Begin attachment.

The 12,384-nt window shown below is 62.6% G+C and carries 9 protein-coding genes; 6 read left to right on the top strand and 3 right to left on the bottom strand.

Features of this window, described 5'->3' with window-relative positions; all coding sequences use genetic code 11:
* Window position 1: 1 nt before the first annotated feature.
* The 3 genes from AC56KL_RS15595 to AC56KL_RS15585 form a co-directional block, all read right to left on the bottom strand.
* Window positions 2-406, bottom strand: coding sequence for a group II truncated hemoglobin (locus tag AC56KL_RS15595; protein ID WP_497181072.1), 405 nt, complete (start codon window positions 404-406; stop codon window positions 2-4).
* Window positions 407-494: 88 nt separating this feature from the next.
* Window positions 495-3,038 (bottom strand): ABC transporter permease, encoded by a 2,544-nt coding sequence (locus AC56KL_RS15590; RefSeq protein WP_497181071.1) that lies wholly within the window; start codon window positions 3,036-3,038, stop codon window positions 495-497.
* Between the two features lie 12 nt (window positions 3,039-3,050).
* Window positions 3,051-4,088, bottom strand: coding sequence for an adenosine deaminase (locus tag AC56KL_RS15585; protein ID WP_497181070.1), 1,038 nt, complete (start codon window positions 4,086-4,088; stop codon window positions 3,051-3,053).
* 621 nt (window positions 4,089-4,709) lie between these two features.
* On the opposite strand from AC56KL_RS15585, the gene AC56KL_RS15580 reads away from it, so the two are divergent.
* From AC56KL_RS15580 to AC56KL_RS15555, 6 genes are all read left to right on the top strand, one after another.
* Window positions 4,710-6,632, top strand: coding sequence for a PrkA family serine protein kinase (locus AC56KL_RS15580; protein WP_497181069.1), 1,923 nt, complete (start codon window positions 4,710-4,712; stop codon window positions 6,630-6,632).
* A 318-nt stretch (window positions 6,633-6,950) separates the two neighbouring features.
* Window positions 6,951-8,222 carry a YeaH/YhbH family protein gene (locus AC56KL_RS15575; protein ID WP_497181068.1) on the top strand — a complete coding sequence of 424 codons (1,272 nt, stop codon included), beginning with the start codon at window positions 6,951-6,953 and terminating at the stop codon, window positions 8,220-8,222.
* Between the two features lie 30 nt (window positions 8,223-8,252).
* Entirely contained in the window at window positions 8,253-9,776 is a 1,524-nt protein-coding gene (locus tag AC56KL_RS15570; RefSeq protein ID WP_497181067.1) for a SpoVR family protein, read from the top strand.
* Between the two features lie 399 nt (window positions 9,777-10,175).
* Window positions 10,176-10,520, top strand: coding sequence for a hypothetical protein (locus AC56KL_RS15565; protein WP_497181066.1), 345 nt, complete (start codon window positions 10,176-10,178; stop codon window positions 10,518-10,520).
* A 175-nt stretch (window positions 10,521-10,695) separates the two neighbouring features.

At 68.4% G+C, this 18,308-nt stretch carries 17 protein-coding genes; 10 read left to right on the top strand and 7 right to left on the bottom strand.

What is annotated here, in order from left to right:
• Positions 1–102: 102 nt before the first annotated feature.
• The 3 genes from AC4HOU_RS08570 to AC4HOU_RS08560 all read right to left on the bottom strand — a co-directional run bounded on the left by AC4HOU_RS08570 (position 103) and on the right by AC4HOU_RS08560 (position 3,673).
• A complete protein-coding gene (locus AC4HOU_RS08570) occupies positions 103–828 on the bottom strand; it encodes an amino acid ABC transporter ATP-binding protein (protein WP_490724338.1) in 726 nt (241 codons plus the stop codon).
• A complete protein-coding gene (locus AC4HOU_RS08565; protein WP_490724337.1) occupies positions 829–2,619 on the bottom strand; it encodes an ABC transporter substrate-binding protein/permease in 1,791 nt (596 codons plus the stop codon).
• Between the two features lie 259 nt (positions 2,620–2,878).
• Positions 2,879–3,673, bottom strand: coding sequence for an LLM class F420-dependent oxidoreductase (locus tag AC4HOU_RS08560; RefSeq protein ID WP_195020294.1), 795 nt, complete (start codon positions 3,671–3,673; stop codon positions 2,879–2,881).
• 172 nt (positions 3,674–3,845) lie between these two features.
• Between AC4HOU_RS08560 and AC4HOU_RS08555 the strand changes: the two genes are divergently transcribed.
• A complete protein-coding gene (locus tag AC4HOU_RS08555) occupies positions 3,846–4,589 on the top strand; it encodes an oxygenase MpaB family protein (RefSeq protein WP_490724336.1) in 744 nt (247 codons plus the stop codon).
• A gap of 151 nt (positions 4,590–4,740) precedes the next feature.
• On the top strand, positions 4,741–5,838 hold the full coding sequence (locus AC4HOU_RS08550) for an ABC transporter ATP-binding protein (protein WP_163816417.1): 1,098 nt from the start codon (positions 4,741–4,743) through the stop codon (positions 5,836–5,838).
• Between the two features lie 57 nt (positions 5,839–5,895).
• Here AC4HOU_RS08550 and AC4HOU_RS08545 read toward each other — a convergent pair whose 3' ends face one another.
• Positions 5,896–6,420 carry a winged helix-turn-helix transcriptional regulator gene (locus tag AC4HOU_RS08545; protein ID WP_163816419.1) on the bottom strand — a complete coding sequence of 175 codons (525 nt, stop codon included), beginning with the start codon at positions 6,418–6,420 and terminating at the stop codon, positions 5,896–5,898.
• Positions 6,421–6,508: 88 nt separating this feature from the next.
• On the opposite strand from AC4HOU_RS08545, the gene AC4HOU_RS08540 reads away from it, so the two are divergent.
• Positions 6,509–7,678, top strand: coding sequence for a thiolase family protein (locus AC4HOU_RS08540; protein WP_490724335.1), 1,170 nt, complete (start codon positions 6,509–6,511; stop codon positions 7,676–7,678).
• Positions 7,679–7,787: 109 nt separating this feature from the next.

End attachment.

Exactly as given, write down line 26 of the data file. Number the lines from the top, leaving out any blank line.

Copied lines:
• A complete protein-coding gene (locus AC4HOU_RS08565; protein WP_490724337.1) occupies positions 829–2,619 on the bottom strand; it encodes an ABC transporter substrate-binding protein/permease in 1,791 nt (596 codons plus the stop codon).